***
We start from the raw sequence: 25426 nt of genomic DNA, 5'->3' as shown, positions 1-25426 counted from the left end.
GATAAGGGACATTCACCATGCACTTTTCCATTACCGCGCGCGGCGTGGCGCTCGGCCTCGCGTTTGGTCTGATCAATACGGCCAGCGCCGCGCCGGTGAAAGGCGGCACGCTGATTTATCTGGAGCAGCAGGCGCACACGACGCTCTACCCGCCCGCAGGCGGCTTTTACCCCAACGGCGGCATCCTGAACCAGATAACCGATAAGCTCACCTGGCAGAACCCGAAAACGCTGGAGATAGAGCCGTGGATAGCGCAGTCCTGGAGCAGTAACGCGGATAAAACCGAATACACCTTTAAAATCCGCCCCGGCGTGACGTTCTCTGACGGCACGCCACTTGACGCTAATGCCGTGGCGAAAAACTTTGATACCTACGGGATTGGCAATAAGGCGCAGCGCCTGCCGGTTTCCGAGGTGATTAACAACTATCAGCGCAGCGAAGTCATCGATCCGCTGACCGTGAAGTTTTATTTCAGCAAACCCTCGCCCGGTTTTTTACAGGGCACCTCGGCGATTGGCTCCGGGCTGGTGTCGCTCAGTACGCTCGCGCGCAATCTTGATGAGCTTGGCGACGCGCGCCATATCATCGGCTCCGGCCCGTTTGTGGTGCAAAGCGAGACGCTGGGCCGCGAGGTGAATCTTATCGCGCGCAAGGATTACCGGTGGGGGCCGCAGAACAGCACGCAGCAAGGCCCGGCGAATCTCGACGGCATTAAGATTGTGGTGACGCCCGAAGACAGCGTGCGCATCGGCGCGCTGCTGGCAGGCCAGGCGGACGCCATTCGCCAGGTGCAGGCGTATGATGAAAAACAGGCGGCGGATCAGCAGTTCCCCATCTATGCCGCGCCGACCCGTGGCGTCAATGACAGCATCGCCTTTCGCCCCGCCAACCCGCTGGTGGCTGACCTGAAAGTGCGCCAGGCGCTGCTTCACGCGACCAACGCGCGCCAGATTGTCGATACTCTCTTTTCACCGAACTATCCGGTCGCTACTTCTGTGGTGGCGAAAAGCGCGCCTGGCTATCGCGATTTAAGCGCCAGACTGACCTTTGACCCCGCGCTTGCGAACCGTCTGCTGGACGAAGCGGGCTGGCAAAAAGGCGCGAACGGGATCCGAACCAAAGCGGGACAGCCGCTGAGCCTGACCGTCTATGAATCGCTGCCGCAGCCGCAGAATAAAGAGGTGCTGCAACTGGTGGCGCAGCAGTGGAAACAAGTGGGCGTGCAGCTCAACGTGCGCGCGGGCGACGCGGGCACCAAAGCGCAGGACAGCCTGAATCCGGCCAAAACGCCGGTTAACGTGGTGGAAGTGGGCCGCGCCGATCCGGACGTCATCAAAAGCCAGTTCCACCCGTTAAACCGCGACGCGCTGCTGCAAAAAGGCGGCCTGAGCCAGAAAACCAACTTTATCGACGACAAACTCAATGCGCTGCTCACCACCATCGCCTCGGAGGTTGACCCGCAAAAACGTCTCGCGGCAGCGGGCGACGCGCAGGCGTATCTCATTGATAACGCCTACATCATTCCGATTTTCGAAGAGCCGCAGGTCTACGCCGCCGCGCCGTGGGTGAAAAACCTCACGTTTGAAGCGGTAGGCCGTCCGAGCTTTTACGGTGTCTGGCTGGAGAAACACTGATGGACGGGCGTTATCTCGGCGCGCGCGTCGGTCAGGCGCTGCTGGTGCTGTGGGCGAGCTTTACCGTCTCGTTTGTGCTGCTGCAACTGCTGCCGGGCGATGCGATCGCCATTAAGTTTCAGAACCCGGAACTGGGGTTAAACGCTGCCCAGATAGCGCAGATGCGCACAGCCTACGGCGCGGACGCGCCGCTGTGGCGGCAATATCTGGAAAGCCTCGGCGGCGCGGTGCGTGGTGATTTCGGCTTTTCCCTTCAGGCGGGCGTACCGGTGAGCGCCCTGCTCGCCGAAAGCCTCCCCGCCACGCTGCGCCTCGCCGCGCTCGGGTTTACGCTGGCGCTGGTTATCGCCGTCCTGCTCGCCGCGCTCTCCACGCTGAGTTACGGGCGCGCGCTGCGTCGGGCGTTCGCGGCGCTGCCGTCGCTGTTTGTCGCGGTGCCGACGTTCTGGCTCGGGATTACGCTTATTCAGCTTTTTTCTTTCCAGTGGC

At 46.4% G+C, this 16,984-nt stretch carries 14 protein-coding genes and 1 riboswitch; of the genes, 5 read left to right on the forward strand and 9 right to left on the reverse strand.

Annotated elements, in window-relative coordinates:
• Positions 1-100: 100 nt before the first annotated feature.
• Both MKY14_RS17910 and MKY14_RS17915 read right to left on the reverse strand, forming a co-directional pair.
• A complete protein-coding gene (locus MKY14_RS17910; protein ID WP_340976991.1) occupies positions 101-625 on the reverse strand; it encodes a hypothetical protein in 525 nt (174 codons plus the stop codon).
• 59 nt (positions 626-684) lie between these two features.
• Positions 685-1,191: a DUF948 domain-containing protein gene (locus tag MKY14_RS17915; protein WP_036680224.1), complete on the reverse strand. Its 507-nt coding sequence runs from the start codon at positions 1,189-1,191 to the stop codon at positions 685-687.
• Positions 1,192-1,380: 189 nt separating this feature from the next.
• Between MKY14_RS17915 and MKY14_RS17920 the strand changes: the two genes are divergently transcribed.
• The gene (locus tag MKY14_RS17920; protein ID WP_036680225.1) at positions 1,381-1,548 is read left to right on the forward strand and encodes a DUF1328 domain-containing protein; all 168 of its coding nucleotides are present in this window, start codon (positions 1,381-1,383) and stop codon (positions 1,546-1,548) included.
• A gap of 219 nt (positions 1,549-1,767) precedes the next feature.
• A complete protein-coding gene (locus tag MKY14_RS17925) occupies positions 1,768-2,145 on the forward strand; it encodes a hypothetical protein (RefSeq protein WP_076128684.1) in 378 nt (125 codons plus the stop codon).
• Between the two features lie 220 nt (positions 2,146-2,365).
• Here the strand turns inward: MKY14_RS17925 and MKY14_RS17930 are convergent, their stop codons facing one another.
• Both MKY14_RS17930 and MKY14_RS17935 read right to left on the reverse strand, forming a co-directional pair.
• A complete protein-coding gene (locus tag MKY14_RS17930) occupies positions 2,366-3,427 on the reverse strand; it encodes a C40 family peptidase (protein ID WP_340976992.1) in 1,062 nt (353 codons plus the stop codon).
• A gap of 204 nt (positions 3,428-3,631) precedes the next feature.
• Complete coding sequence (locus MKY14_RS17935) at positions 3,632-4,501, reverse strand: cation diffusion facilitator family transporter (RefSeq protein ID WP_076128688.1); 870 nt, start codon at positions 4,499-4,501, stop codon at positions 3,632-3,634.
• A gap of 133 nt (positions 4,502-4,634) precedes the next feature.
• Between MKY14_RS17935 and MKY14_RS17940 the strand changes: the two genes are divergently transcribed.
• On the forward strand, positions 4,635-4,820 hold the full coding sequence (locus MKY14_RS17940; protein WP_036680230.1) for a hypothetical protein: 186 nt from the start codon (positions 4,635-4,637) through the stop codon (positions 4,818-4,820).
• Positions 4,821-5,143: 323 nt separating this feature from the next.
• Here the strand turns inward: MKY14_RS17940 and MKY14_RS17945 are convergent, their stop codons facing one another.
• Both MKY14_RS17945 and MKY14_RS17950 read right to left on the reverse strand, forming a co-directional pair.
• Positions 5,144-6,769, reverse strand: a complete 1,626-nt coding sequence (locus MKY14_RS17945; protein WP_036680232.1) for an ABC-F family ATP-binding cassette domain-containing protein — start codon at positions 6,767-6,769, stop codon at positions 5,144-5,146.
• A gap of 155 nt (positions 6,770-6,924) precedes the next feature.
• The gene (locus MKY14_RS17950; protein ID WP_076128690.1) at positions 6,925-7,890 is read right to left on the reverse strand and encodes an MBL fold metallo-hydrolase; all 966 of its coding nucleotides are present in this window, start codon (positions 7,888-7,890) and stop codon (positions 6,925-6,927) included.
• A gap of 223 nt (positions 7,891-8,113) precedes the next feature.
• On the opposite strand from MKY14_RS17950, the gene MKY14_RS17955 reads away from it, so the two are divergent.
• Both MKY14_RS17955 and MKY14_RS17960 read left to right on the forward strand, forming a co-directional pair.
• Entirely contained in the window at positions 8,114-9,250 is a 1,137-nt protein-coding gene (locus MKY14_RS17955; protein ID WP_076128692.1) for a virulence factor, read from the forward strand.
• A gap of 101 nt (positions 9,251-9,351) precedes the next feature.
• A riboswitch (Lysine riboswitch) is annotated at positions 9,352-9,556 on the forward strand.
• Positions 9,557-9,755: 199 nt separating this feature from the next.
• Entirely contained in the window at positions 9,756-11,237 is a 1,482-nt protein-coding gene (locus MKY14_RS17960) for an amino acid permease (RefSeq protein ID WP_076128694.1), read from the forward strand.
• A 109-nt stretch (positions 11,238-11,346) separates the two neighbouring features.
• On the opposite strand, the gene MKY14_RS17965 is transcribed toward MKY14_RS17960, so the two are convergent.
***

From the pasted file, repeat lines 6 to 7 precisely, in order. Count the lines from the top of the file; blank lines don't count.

• Both MKY14_RS17910 and MKY14_RS17915 read right to left on the reverse strand, forming a co-directional pair.
• A complete protein-coding gene (locus MKY14_RS17910; protein ID WP_340976991.1) occupies positions 101-625 on the reverse strand; it encodes a hypothetical protein in 525 nt (174 codons plus the stop codon).